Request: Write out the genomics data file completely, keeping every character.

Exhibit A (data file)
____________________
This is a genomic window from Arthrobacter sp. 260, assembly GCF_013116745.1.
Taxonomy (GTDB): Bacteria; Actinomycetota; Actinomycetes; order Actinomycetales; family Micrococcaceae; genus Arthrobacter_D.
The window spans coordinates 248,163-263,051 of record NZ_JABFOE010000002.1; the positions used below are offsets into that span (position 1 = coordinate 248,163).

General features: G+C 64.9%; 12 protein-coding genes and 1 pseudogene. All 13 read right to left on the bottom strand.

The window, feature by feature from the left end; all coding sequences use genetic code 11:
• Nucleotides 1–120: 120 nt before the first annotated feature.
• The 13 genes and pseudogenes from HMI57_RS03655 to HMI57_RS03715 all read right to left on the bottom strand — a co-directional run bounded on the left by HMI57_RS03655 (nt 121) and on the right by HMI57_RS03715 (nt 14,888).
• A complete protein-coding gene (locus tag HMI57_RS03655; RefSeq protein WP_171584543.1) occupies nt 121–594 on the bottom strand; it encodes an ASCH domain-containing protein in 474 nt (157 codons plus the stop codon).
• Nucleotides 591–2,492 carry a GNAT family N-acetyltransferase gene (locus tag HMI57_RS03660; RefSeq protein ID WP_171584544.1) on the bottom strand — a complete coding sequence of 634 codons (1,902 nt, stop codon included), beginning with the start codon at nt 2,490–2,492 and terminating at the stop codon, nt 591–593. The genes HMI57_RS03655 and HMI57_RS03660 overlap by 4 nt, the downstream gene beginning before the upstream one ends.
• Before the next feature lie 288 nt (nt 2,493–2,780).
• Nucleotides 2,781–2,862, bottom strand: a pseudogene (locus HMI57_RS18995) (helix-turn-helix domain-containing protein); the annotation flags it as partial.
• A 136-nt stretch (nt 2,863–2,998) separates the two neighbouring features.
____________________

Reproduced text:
This is a genomic window from Arthrobacter sp. 260, assembly GCF_013116745.1.
Taxonomy (GTDB): Bacteria; Actinomycetota; Actinomycetes; order Actinomycetales; family Micrococcaceae; genus Arthrobacter_D.
The window spans coordinates 248,163-263,051 of record NZ_JABFOE010000002.1; the positions used below are offsets into that span (position 1 = coordinate 248,163).

General features: G+C 64.9%; 12 protein-coding genes and 1 pseudogene. All 13 read right to left on the bottom strand.

The window, feature by feature from the left end; all coding sequences use genetic code 11:
• Nucleotides 1–120: 120 nt before the first annotated feature.
• The 13 genes and pseudogenes from HMI57_RS03655 to HMI57_RS03715 all read right to left on the bottom strand — a co-directional run bounded on the left by HMI57_RS03655 (nt 121) and on the right by HMI57_RS03715 (nt 14,888).
• A complete protein-coding gene (locus tag HMI57_RS03655; RefSeq protein WP_171584543.1) occupies nt 121–594 on the bottom strand; it encodes an ASCH domain-containing protein in 474 nt (157 codons plus the stop codon).
• Nucleotides 591–2,492 carry a GNAT family N-acetyltransferase gene (locus tag HMI57_RS03660; RefSeq protein ID WP_171584544.1) on the bottom strand — a complete coding sequence of 634 codons (1,902 nt, stop codon included), beginning with the start codon at nt 2,490–2,492 and terminating at the stop codon, nt 591–593. The genes HMI57_RS03655 and HMI57_RS03660 overlap by 4 nt, the downstream gene beginning before the upstream one ends.
• Before the next feature lie 288 nt (nt 2,493–2,780).
• Nucleotides 2,781–2,862, bottom strand: a pseudogene (locus HMI57_RS18995) (helix-turn-helix domain-containing protein); the annotation flags it as partial.
• A 136-nt stretch (nt 2,863–2,998) separates the two neighbouring features.